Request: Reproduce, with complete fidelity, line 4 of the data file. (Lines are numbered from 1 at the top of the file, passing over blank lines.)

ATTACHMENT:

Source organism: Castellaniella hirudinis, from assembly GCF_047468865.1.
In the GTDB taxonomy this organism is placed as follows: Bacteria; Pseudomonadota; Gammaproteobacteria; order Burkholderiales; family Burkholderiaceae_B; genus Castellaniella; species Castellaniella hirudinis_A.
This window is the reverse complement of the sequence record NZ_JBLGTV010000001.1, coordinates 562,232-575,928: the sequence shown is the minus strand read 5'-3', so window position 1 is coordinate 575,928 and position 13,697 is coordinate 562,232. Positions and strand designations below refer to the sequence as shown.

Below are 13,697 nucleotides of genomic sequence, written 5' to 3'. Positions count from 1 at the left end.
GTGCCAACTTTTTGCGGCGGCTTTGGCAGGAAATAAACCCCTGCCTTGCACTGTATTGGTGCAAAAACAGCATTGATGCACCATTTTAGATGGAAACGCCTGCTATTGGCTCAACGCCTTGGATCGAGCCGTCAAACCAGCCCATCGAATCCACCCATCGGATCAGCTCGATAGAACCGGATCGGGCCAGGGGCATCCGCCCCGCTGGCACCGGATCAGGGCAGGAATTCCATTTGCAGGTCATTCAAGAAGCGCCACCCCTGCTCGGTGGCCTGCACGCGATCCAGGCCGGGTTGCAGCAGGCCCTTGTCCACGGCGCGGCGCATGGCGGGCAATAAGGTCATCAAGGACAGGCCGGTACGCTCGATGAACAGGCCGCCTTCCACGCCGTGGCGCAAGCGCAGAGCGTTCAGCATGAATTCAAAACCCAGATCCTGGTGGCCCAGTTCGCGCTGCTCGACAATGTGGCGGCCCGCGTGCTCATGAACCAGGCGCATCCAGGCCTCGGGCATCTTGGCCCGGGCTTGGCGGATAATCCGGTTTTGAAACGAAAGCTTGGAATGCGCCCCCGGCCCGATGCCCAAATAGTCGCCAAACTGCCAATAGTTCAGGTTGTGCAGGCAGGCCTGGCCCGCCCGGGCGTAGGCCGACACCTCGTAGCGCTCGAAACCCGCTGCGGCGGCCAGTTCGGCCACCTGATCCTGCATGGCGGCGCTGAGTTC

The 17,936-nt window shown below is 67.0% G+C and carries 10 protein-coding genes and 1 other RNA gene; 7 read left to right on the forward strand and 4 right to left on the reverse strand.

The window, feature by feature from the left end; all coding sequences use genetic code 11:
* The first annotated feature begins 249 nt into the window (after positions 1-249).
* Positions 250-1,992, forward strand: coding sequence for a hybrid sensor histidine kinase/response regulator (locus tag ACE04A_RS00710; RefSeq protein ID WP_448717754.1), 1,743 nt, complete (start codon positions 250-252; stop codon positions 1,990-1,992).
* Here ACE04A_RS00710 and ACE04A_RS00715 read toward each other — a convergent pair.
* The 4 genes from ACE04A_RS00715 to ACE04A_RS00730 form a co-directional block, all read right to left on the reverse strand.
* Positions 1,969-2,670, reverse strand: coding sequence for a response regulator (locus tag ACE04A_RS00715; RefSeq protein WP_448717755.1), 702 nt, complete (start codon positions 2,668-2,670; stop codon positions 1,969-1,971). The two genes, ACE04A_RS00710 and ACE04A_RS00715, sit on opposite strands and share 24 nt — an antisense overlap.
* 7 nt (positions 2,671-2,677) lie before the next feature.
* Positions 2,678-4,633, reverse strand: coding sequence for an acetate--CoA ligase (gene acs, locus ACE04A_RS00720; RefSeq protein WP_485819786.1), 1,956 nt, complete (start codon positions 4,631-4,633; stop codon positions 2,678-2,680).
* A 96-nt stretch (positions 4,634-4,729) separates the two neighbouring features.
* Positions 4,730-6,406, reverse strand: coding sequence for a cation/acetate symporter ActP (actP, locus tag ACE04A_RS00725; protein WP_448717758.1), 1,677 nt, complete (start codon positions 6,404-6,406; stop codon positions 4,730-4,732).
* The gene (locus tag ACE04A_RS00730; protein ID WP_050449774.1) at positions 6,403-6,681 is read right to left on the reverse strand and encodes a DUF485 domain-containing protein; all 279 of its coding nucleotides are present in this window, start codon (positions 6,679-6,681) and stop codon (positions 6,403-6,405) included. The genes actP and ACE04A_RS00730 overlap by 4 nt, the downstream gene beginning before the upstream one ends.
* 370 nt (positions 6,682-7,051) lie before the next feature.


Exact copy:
Below are 13,697 nucleotides of genomic sequence, written 5' to 3'. Positions count from 1 at the left end.